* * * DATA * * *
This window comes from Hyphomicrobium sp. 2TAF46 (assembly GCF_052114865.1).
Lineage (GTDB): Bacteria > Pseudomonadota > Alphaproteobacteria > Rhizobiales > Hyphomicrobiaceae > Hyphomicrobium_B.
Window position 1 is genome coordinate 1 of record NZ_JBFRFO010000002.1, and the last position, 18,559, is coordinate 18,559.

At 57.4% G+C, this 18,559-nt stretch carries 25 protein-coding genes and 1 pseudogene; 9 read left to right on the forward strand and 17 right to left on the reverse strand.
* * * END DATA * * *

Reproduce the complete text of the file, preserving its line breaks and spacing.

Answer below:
This window comes from Hyphomicrobium sp. 2TAF46 (assembly GCF_052114865.1).
Lineage (GTDB): Bacteria > Pseudomonadota > Alphaproteobacteria > Rhizobiales > Hyphomicrobiaceae > Hyphomicrobium_B.
Window position 1 is genome coordinate 1 of record NZ_JBFRFO010000002.1, and the last position, 18,559, is coordinate 18,559.

At 57.4% G+C, this 18,559-nt stretch carries 25 protein-coding genes and 1 pseudogene; 9 read left to right on the forward strand and 17 right to left on the reverse strand.